What is the role of private practices in providing health care in Serbia? This lecture will present the results of qualitative ethnographic research grounded in eighteen months of fieldwork in public and private maternal health care in Serbia. This research questions the dominant public health literature on post-socialist health care systems that assume the introduction of market practices will replace the need for informal practices (connections). Rather than viewing post-socialist health care systems as unreformed and informality as a legacy of socialism, this research offers an alternative viewpoint. Informal practices remain as mechanisms of response to neoliberal precarity. This research shows that pregnant patients and their medical providers, in different but mutually congruent ways, leverage the emerging private medical sector as favors – negotiating strategies with and within the public maternal health institutions. In everyday patient-provider interactions, the boundaries between a service provided to a customer in the private medical sector and a favor offered in the public sector are blurred.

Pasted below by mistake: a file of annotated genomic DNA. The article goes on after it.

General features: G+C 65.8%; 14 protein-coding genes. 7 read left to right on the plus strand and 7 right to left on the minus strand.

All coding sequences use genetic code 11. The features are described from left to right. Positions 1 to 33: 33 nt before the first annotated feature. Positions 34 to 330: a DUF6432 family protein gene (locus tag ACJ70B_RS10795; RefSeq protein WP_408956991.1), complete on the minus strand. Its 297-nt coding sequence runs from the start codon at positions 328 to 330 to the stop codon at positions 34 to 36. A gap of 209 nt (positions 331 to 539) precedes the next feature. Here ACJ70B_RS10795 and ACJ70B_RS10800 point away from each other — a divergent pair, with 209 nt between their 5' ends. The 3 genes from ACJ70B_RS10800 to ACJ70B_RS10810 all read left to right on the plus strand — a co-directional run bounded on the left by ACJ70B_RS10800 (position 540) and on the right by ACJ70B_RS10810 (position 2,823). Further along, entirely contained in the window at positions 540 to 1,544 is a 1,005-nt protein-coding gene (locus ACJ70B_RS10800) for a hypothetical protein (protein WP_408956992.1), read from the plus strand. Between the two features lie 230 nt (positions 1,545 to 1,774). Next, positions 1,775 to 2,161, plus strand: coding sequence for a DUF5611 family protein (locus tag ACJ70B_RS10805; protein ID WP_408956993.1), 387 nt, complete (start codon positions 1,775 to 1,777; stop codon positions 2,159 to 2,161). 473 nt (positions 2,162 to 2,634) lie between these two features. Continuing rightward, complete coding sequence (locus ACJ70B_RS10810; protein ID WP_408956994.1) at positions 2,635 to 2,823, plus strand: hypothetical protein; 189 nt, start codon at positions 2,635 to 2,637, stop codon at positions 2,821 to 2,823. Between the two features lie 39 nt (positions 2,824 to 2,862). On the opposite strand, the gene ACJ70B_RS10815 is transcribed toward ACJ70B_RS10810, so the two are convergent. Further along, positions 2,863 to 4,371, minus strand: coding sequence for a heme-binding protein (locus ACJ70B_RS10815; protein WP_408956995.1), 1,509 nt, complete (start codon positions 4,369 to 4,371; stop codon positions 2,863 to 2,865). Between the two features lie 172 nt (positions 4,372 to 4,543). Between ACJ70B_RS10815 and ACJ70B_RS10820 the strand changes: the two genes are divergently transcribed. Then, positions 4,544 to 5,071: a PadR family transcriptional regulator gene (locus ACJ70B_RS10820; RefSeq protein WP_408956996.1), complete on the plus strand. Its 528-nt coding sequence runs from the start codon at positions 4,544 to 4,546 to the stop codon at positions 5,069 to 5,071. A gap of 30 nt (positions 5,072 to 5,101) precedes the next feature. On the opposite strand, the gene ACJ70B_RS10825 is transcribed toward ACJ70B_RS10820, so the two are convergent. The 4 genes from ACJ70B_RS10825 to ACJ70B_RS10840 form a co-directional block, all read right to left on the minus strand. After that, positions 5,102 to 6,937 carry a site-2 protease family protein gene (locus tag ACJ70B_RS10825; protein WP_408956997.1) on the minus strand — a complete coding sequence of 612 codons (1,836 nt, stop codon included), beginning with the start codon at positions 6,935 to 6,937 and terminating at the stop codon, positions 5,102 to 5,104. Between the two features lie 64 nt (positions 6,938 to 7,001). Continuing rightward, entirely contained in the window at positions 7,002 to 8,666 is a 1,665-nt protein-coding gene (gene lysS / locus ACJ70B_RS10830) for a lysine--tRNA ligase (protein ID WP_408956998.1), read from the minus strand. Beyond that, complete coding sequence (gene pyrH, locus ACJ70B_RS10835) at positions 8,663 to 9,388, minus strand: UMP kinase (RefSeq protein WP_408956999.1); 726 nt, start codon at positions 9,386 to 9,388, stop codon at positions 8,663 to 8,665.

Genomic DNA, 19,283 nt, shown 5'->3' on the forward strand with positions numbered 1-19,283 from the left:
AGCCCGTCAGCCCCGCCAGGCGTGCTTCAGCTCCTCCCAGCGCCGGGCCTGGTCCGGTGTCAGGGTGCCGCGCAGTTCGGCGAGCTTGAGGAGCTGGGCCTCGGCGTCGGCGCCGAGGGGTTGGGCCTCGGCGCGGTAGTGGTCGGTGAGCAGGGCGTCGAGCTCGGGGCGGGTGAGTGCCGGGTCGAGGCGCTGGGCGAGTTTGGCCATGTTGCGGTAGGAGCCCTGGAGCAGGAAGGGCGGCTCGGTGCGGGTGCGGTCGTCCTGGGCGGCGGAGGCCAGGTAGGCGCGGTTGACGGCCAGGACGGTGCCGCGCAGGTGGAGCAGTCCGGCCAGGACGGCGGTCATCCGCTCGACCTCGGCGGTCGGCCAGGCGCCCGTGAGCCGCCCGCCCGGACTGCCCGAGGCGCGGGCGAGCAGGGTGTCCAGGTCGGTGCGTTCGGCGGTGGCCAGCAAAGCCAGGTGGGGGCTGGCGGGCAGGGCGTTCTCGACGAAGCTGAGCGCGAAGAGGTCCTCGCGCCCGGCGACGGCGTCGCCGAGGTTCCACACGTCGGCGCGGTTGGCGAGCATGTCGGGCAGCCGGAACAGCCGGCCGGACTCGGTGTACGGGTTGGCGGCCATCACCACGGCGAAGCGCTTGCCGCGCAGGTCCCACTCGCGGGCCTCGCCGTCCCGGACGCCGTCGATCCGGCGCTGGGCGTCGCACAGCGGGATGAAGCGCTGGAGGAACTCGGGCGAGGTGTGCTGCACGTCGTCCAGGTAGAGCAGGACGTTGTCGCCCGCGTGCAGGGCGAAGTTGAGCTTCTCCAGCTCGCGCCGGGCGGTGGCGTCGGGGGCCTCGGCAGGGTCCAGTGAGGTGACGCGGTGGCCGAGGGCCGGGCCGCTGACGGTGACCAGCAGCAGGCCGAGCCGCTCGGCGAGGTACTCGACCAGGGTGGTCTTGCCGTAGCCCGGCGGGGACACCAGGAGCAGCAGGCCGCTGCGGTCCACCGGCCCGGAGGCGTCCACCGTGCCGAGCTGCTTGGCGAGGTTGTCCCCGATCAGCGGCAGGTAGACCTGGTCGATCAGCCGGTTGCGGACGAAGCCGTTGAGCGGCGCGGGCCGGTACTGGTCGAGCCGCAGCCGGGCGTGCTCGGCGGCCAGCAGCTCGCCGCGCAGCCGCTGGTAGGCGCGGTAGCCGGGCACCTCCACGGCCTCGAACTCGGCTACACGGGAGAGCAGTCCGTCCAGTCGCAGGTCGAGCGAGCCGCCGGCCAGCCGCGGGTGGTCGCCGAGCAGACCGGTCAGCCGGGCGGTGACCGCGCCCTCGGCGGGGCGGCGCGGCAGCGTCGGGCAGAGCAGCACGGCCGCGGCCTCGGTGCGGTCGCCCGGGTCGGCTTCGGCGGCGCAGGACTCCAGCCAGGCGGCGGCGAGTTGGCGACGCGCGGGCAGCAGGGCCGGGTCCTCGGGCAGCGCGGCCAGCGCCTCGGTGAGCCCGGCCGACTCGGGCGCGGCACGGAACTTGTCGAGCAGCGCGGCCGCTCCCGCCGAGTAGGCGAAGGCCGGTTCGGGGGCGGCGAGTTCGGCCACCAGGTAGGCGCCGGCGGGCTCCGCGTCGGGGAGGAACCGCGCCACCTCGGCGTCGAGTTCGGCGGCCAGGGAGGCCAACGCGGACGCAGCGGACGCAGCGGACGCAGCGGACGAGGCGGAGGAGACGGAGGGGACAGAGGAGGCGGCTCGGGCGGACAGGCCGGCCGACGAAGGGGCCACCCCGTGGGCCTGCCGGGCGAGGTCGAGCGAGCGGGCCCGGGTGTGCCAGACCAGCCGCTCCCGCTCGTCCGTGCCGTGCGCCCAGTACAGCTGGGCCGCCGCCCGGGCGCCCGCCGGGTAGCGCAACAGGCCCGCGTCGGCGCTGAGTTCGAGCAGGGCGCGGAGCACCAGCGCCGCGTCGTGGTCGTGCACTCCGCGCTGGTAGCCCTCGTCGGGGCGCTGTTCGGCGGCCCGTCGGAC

Ljiljana Pantović holds a Ph.D. in Anthropology from the University of Pittsburgh. She completed her B.A. and M.A in Ethnology and Anthropology at the University of Belgrade and her second M.A in Gender Studies at the Central European University. Her primary research interest is in medical anthropology, with a particular focus on the political and socio-economic transformations of Eastern European health care systems.